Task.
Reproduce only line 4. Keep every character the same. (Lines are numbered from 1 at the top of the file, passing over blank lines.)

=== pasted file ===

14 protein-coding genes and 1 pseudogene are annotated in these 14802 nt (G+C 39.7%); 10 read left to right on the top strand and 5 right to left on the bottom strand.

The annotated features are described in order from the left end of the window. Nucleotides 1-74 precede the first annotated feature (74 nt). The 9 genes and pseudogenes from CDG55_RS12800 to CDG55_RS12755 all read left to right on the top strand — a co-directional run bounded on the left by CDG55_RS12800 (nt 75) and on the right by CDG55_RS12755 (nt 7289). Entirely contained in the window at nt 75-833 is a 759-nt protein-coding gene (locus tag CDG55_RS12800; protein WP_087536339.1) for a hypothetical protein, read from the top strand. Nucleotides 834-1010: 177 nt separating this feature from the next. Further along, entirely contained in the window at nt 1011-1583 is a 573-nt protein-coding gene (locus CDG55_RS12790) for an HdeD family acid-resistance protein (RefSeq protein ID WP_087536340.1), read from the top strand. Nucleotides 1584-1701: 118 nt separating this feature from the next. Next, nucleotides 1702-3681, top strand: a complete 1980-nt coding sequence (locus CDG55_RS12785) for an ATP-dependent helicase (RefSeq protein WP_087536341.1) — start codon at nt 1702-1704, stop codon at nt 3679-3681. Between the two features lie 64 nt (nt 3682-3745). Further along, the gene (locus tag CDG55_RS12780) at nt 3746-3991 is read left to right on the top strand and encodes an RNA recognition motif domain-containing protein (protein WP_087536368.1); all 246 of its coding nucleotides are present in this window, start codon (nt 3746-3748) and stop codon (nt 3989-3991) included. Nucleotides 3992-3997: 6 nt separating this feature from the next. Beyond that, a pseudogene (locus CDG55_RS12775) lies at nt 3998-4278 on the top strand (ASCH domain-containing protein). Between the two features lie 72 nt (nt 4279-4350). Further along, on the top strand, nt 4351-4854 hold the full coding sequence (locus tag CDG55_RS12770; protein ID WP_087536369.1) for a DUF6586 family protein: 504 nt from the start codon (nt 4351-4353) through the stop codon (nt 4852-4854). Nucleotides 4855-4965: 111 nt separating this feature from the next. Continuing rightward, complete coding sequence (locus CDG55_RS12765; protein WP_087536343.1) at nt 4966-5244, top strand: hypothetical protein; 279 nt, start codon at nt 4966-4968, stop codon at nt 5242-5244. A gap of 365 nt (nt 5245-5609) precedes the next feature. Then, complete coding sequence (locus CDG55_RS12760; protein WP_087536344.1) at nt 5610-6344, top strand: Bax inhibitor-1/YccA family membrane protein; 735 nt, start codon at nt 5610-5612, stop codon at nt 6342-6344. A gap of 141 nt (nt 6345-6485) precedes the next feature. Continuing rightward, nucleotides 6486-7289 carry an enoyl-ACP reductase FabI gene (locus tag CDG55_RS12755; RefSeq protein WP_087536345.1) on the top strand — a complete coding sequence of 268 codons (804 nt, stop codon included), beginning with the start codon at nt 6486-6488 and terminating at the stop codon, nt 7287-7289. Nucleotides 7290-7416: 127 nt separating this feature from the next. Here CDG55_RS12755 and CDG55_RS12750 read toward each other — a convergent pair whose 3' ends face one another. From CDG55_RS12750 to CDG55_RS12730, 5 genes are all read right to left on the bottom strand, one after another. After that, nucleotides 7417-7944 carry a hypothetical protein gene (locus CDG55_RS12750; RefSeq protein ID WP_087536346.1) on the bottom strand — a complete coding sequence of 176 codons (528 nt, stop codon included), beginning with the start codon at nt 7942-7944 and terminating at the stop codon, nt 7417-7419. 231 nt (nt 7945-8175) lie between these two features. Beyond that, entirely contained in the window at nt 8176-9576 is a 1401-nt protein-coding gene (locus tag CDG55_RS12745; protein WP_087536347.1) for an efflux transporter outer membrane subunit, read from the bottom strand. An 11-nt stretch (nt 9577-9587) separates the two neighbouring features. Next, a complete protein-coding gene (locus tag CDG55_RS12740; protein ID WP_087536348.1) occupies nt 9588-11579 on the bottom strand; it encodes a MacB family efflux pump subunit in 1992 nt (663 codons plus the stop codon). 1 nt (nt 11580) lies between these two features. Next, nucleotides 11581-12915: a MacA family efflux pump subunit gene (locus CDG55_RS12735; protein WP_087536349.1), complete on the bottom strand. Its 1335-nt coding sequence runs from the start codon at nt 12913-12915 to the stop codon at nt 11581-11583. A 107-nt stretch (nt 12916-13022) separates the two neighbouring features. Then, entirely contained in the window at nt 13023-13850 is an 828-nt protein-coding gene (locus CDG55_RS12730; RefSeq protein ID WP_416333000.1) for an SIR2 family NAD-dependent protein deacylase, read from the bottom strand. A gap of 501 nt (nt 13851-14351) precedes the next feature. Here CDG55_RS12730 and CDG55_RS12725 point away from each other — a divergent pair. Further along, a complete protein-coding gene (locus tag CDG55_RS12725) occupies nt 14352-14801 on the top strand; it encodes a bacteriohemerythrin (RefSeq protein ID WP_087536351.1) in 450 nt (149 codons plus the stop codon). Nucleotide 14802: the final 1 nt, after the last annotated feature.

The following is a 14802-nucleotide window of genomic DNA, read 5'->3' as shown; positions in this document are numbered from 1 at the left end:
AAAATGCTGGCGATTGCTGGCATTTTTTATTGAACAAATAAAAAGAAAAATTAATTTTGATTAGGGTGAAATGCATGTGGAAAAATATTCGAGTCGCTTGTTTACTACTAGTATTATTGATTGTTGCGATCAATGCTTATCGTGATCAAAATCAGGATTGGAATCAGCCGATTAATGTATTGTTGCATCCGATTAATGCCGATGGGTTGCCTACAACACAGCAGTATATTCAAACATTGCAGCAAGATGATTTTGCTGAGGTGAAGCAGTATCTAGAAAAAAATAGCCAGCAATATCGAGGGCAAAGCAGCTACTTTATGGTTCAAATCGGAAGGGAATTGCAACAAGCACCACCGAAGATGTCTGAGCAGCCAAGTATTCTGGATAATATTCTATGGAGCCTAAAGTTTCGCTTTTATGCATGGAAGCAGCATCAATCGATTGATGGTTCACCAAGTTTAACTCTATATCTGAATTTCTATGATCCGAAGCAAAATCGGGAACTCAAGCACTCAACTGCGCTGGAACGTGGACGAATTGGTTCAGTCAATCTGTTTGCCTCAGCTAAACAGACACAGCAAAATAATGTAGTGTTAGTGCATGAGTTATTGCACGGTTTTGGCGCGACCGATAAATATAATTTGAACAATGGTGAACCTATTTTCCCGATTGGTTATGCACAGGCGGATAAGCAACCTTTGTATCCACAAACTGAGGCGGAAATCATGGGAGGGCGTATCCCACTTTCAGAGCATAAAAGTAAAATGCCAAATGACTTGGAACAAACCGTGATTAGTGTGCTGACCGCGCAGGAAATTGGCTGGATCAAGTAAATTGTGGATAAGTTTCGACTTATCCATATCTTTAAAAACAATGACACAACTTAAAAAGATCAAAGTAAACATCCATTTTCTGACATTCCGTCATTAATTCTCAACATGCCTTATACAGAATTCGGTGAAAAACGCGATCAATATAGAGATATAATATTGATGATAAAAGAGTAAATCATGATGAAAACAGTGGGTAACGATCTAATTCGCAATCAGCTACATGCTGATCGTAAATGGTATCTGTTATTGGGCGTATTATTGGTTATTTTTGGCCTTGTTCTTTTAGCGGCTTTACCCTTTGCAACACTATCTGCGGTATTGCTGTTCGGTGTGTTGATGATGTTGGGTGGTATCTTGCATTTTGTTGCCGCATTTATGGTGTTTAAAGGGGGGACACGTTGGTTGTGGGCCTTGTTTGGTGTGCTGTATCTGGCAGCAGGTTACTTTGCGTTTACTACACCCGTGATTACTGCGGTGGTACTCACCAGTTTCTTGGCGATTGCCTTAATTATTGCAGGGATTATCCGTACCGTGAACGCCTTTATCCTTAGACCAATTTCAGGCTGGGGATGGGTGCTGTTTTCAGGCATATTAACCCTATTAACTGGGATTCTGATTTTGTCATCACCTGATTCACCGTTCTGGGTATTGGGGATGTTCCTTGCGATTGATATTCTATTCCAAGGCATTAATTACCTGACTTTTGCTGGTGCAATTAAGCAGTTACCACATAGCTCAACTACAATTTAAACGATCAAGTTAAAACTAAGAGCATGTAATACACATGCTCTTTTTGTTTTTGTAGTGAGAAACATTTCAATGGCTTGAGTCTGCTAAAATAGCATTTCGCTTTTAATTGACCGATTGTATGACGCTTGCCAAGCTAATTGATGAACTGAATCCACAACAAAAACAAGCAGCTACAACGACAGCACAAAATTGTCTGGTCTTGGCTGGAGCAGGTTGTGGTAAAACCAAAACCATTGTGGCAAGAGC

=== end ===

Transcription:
AAAATGCTGGCGATTGCTGGCATTTTTTATTGAACAAATAAAAAGAAAAATTAATTTTGATTAGGGTGAAATGCATGTGGAAAAATATTCGAGTCGCTTGTTTACTACTAGTATTATTGATTGTTGCGATCAATGCTTATCGTGATCAAAATCAGGATTGGAATCAGCCGATTAATGTATTGTTGCATCCGATTAATGCCGATGGGTTGCCTACAACACAGCAGTATATTCAAACATTGCAGCAAGATGATTTTGCTGAGGTGAAGCAGTATCTAGAAAAAAATAGCCAGCAATATCGAGGGCAAAGCAGCTACTTTATGGTTCAAATCGGAAGGGAATTGCAACAAGCACCACCGAAGATGTCTGAGCAGCCAAGTATTCTGGATAATATTCTATGGAGCCTAAAGTTTCGCTTTTATGCATGGAAGCAGCATCAATCGATTGATGGTTCACCAAGTTTAACTCTATATCTGAATTTCTATGATCCGAAGCAAAATCGGGAACTCAAGCACTCAACTGCGCTGGAACGTGGACGAATTGGTTCAGTCAATCTGTTTGCCTCAGCTAAACAGACACAGCAAAATAATGTAGTGTTAGTGCATGAGTTATTGCACGGTTTTGGCGCGACCGATAAATATAATTTGAACAATGGTGAACCTATTTTCCCGATTGGTTATGCACAGGCGGATAAGCAACCTTTGTATCCACAAACTGAGGCGGAAATCATGGGAGGGCGTATCCCACTTTCAGAGCATAAAAGTAAAATGCCAAATGACTTGGAACAAACCGTGATTAGTGTGCTGACCGCGCAGGAAATTGGCTGGATCAAGTAAATTGTGGATAAGTTTCGACTTATCCATATCTTTAAAAACAATGACACAACTTAAAAAGATCAAAGTAAACATCCATTTTCTGACATTCCGTCATTAATTCTCAACATGCCTTATACAGAATTCGGTGAAAAACGCGATCAATATAGAGATATAATATTGATGATAAAAGAGTAAATCATGATGAAAACAGTGGGTAACGATCTAATTCGCAATCAGCTACATGCTGATCGTAAATGGTATCTGTTATTGGGCGTATTATTGGTTATTTTTGGCCTTGTTCTTTTAGCGGCTTTACCCTTTGCAACACTATCTGCGGTATTGCTGTTCGGTGTGTTGATGATGTTGGGTGGTATCTTGCATTTTGTTGCCGCATTTATGGTGTTTAAAGGGGGGACACGTTGGTTGTGGGCCTTGTTTGGTGTGCTGTATCTGGCAGCAGGTTACTTTGCGTTTACTACACCCGTGATTACTGCGGTGGTACTCACCAGTTTCTTGGCGATTGCCTTAATTATTGCAGGGATTATCCGTACCGTGAACGCCTTTATCCTTAGACCAATTTCAGGCTGGGGATGGGTGCTGTTTTCAGGCATATTAACCCTATTAACTGGGATTCTGATTTTGTCATCACCTGATTCACCGTTCTGGGTATTGGGGATGTTCCTTGCGATTGATATTCTATTCCAAGGCATTAATTACCTGACTTTTGCTGGTGCAATTAAGCAGTTACCACATAGCTCAACTACAATTTAAACGATCAAGTTAAAACTAAGAGCATGTAATACACATGCTCTTTTTGTTTTTGTAGTGAGAAACATTTCAATGGCTTGAGTCTGCTAAAATAGCATTTCGCTTTTAATTGACCGATTGTATGACGCTTGCCAAGCTAATTGATGAACTGAATCCACAACAAAAACAAGCAGCTACAACGACAGCACAAAATTGTCTGGTCTTGGCTGGAGCAGGTTGTGGTAAAACCAAAACCATTGTGGCAAGAGC